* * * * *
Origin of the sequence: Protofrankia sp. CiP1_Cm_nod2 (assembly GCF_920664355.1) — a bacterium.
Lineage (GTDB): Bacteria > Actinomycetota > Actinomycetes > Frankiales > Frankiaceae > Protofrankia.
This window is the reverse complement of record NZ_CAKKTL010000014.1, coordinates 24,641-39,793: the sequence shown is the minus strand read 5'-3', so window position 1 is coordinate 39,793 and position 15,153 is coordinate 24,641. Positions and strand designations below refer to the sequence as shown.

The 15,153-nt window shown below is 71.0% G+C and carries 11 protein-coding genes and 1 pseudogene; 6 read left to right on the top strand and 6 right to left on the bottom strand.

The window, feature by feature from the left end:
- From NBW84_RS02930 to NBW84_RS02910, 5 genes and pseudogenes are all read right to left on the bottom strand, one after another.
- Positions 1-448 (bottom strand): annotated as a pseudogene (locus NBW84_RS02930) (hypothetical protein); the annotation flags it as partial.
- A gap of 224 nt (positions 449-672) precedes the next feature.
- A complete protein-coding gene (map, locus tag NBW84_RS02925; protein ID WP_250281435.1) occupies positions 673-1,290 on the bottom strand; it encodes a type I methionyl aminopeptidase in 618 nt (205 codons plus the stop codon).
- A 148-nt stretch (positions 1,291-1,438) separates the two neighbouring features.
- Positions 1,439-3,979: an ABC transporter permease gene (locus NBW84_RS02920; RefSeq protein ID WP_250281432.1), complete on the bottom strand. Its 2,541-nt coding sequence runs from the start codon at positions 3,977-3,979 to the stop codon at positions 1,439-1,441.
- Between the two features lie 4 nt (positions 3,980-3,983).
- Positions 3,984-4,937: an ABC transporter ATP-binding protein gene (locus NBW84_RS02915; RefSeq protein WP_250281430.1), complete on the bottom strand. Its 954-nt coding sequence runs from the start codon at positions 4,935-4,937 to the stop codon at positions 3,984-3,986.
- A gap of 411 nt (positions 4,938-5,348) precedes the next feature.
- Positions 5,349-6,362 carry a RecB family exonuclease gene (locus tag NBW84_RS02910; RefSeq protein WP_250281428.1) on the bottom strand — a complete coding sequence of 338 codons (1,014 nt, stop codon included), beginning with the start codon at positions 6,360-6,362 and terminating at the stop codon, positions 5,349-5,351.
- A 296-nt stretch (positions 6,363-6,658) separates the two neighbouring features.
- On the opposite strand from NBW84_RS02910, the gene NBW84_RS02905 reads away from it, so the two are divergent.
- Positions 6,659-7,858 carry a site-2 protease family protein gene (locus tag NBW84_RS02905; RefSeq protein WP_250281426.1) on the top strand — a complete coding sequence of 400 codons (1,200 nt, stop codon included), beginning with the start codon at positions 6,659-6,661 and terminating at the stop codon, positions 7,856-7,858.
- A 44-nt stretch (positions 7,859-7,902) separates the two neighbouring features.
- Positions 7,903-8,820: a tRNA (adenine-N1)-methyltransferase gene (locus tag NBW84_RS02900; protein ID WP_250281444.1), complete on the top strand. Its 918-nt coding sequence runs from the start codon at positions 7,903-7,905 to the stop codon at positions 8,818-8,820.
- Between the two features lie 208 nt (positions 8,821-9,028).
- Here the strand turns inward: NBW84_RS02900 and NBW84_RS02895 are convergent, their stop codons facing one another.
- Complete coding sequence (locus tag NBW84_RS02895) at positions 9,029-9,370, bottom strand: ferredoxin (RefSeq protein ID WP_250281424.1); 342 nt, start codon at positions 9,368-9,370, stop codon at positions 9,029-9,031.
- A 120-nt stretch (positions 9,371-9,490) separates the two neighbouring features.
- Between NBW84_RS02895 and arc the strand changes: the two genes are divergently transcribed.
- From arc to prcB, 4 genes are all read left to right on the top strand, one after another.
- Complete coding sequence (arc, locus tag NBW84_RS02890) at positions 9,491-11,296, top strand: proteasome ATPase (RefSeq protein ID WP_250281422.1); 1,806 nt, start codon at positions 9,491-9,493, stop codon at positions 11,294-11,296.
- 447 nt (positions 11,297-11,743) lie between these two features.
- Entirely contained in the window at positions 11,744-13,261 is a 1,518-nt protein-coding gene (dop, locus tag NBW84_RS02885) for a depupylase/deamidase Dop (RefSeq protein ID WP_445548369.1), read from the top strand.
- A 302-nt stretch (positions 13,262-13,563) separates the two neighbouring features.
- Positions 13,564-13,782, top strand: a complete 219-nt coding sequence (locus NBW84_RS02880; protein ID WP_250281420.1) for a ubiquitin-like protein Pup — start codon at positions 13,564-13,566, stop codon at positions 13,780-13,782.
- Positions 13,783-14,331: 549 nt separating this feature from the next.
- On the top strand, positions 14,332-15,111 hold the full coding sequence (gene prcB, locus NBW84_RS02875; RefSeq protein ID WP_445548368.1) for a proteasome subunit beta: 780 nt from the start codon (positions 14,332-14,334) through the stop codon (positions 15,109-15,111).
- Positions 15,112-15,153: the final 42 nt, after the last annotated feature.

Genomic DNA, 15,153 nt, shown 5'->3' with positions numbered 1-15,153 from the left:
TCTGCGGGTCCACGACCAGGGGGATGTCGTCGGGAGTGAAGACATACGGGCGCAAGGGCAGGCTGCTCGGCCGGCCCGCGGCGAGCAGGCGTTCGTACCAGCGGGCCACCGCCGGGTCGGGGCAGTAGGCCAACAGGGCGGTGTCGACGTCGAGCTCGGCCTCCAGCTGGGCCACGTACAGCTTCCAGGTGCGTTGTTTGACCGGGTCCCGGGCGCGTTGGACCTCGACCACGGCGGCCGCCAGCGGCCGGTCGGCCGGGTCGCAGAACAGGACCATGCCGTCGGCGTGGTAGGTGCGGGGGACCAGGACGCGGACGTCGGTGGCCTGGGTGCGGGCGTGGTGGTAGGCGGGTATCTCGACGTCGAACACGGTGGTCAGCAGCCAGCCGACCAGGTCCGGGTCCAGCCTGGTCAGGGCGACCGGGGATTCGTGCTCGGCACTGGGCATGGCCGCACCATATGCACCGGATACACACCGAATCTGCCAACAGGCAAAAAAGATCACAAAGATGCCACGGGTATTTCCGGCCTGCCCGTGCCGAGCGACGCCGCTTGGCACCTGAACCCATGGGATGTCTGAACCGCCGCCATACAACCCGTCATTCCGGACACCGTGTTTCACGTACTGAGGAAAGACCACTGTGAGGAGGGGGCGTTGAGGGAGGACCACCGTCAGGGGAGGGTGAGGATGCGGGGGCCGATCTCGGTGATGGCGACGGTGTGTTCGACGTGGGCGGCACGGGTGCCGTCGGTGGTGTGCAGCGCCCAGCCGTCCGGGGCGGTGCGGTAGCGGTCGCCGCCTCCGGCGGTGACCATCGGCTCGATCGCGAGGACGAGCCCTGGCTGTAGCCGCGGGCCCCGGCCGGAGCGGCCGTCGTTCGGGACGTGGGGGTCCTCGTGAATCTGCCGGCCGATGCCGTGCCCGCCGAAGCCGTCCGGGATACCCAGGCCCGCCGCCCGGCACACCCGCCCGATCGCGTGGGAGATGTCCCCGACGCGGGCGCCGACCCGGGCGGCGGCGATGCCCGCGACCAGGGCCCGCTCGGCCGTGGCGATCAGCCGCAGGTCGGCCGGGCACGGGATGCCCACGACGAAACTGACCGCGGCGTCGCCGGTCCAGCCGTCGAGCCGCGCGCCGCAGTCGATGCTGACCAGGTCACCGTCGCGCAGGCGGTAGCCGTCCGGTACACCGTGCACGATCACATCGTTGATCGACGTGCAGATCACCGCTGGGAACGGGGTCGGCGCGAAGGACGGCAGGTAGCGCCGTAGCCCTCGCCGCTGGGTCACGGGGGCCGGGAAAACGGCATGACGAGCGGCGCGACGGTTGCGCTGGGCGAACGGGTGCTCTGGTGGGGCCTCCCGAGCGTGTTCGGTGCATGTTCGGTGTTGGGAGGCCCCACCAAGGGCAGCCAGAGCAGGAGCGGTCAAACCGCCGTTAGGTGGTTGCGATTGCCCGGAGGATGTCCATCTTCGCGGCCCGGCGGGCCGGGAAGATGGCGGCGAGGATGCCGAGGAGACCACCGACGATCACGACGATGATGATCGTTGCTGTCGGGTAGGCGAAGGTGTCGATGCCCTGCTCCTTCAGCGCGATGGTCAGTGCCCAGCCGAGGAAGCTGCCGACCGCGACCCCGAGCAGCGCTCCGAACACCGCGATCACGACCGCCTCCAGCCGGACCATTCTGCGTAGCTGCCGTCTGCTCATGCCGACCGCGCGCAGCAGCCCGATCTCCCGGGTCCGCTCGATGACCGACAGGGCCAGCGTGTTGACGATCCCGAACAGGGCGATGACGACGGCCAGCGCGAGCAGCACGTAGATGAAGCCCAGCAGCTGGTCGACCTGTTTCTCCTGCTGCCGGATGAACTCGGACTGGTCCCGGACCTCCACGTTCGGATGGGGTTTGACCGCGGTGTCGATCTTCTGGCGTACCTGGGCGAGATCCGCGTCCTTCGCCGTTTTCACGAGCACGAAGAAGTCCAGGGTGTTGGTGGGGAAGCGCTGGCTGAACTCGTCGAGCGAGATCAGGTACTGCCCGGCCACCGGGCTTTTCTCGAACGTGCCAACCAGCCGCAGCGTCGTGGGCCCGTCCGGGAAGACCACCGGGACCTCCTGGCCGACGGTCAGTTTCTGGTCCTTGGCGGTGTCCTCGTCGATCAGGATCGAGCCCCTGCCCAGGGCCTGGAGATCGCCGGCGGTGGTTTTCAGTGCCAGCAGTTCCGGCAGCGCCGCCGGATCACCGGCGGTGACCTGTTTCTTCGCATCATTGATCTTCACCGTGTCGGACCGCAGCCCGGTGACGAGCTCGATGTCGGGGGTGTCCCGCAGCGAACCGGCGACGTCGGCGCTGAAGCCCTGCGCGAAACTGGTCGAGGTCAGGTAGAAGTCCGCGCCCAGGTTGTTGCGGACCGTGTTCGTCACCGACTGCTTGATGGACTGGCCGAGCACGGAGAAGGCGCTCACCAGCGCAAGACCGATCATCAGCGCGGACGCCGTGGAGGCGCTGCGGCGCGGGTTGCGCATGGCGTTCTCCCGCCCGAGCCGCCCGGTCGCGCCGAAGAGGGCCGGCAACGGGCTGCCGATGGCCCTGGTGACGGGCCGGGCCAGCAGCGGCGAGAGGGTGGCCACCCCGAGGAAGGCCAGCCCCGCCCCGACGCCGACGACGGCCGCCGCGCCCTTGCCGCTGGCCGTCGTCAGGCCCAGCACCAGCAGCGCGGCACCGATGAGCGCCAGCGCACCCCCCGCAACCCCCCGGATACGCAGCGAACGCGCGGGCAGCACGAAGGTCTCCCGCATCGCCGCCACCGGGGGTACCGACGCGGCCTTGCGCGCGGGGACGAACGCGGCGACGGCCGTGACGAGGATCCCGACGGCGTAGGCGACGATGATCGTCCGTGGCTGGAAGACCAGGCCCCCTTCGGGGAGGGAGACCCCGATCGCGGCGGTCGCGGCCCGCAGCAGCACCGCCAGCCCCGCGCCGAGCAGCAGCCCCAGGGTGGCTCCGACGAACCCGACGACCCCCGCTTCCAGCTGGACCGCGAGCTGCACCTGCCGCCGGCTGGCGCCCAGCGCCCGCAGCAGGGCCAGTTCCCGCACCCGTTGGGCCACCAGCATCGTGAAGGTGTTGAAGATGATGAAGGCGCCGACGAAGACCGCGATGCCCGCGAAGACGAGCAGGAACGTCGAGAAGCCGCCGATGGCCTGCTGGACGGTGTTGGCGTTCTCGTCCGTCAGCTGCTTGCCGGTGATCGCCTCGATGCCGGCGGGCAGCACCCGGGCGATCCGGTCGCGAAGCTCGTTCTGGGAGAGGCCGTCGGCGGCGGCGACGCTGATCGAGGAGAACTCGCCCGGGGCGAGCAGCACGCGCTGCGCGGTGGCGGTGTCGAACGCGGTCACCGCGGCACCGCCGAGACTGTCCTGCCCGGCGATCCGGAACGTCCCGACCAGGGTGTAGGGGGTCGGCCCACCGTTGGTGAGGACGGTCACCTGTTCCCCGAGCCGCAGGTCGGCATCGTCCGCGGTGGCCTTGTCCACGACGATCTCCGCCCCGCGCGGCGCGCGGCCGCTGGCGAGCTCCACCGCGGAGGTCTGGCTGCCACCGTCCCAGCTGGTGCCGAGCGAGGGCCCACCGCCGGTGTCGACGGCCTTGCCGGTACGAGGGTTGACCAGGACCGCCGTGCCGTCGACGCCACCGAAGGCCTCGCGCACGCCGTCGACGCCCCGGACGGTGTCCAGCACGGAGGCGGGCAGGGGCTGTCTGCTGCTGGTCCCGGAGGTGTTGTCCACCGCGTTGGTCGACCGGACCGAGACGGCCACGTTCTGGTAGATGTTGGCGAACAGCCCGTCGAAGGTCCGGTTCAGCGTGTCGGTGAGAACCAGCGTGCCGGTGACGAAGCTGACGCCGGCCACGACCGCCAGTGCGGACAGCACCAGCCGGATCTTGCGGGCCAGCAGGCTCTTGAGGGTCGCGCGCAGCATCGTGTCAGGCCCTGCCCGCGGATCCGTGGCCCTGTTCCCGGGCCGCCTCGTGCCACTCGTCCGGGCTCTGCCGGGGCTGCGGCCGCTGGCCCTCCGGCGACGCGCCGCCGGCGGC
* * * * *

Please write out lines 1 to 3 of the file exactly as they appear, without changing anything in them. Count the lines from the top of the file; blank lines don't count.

Origin of the sequence: Protofrankia sp. CiP1_Cm_nod2 (assembly GCF_920664355.1) — a bacterium.
Lineage (GTDB): Bacteria > Actinomycetota > Actinomycetes > Frankiales > Frankiaceae > Protofrankia.
This window is the reverse complement of record NZ_CAKKTL010000014.1, coordinates 24,641-39,793: the sequence shown is the minus strand read 5'-3', so window position 1 is coordinate 39,793 and position 15,153 is coordinate 24,641. Positions and strand designations below refer to the sequence as shown.